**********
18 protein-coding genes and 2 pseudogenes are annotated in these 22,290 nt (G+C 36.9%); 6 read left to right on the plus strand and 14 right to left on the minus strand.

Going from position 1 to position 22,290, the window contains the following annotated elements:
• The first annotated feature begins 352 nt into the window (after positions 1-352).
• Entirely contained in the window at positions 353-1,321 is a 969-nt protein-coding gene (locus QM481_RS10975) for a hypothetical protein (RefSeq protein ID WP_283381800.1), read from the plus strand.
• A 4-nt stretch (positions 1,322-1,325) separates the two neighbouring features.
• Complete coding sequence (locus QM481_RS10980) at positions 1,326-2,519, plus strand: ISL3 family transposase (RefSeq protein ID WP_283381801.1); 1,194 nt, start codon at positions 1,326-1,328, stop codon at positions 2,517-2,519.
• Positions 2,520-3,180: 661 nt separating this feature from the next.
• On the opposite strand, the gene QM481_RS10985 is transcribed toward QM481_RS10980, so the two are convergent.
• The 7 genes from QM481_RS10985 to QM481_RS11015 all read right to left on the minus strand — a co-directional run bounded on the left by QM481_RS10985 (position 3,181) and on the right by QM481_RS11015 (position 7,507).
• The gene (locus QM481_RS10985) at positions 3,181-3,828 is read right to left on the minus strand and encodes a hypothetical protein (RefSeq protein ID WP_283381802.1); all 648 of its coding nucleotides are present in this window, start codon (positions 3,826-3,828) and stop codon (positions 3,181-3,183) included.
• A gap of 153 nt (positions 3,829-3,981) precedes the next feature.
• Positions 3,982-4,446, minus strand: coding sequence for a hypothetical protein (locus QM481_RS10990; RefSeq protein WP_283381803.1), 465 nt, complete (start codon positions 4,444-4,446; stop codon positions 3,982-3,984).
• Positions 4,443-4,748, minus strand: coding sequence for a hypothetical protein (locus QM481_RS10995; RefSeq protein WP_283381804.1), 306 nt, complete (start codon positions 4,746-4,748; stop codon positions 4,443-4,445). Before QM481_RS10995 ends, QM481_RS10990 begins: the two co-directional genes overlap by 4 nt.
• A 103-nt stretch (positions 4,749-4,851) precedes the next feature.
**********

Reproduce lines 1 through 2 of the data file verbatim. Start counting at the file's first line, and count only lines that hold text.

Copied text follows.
18 protein-coding genes and 2 pseudogenes are annotated in these 22,290 nt (G+C 36.9%); 6 read left to right on the plus strand and 14 right to left on the minus strand.

Going from position 1 to position 22,290, the window contains the following annotated elements: